A decision wrongly arrived at need not always be a wrong decision. We need to remember this as we begin to understand the long-term consequences of the government's decision to implement 27 per cent reservations for the OBCs in higher educational institutions.
The way in which this decision was taken exemplifies what is wrong with the policy making process in our country. A major decision affecting the career prospects of lakhs of students every year was taken without careful deliberation and transparent procedures that could have inspired some confidence. Larger political considerations were outweighed by short-term political games that are routinely played in Delhi. Thus a major opportunity to fine-tune the policy instruments of social justice was lost by default as a nervous government fell back on a tested, tried and tired formula of reservation based on a simple caste-bloc approach. We may have to wait for another decade or so for another opportunity to present itself. This is clearly not how big decisions should be taken.
Yet it does not mean that the decision is a disaster for the country, as the critics of the policy would have us believe. Viewed in a long-term historical perspective, Mandal II is a logical corollary of Mandal I. It takes forward the process of transfer of social and political power to majority communities. The government's decision will help reduce the extreme inequalities in educational and job opportunities for different caste-communities in our country. The data of the 55 th round of the National Sample Survey shows that in urban India, out of 1000 upper caste Hindus, 253 were graduates. Among the Hindu OBCs, this figure was only 86 per 1000. We do not have reliable information on the caste-wise distribution of well-paid jobs in the organized sector. But it is quite obvious that the upper caste Hindus, who constitute anything between a quarter to one-third of our population, have cornered around twice as many jobs as their share in population might justify.
Notwithstanding all its problems, the government's decision is likely to reduce this kind of skewed distribution. It is likely to improve the access of the OBCs to higher education and to middle class jobs. It should also help expand the pool from within the OBCs that can take advantage of the existing scheme of reservation in government jobs. In that sense this decision is a step in the right direction. Even a crude caste-bloc based quota is better than no provision at all.
An appreciation of the positives of this decision should not lead us to close our eyes to some of the long-term costs. The government's decision to use a one-dimensional policy of caste-bloc based quota cannot but result in an inefficient targeting of this scheme. The relatively better off families, that too from 'upper' OBCs, will be able to corner most of the benefits. In regional terms, students from south India and other states with long history of affirmative action and backward caste movement are much better placed to take advantage of this scheme. Needless to say, most of these opportunities will be cornered by OBC men, for the gender gap in education is higher among the OBC communities as compared to the upper caste Hindus. The inability to target the scheme very efficiently is bound to give rise to deep resentment. Many non-OBC students and their families would feel, and rightly so, that they are more disadvantaged than those OBC students who are getting admissions based on the new reservations.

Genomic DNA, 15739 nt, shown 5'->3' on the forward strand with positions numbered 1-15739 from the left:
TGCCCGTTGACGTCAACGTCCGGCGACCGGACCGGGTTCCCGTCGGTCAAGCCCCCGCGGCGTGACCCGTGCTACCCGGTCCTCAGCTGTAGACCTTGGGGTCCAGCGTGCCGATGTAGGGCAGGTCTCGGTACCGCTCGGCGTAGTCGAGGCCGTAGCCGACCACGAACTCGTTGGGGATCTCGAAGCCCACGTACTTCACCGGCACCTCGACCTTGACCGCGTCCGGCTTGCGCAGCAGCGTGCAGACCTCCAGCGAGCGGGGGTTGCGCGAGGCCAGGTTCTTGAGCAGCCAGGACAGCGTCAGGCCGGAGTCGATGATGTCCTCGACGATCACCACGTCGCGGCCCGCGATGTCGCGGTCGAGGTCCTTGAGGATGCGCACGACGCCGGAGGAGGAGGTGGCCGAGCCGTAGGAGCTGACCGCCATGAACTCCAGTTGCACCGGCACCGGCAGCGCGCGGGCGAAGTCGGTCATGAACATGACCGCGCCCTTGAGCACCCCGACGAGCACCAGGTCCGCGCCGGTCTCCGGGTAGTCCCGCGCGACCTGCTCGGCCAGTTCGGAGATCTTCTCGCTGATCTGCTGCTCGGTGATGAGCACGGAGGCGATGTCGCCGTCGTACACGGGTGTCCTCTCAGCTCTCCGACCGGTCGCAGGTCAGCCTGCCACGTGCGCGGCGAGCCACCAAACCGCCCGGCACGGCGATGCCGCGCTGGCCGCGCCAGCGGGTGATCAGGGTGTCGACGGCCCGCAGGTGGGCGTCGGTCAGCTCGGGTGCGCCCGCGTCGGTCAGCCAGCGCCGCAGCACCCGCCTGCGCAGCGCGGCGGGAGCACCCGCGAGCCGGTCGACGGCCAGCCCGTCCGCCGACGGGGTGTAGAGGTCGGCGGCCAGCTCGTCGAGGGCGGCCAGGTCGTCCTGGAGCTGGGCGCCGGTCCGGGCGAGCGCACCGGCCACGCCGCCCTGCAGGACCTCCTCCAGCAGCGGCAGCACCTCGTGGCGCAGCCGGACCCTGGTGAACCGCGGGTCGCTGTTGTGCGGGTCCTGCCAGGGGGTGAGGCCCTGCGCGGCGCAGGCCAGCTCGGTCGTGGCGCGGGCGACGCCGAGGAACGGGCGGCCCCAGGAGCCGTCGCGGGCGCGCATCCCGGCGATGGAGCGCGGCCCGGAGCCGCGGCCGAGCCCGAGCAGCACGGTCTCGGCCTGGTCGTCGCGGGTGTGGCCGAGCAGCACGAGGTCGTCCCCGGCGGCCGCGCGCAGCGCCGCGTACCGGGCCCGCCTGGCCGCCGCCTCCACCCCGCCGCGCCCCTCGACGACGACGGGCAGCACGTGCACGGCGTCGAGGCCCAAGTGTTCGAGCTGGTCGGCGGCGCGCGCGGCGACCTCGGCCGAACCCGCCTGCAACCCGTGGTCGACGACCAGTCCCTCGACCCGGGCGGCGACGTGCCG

Can the government still do something to remedy the situation and reduce some of these costs? The government's policy declaration closes one of these possibilities, namely that of attending to the disadvantaged groups other than the OBCs. But it can still do something to ensure that the reservation for the OBCs is targeted more efficiently. One, it can declare that the 'creamy layer' within the OBCs will be excluded from the benefits of the new reservation. The exclusion of 'creamy layer' is already in operation for job reservations and the government has to simply apply it to education. Secondly, the 27 per cent quota should be sub-divided among 'upper' and 'lower' OBCs. Such sub-divisions already exist in many states and the government can request the National Commission for Backward Classes, a statutory body, to prepare the lists of upper and lower OBC for each state. Third, the government can make some provision to ensure that OBC women have a special opportunity to access this quota. Finally, for taking a final decision on all these and related matters to target the OBC quota more effectively, the government can constitute an independent expert committee to work out the modalities.
Besides these immediate and short term measures, the government must think of two long-term measures. First, it must get NSSO or some independent organization to carry out a comprehensive nation-wide survey of the social profile of the students of higher educational institutions and job holders in the organised sector, public as well as private. Lack of such data is the biggest hurdle blocking the transition to a more transparent, robust and fine-tuned policy making process in future. Second, it is time the government constituted a Diversity and Disadvantage Commission, a statutory body to regularly monitor the diversity profile of all public institutions and to advise the government on improving it.
Yogendra Yadav is Senior Fellow at CSDS, Satish Deshpande is Professor of Sociology at Delhi School of Economics. This article first appeared in the Times of India, and is carried here with the authors' consent.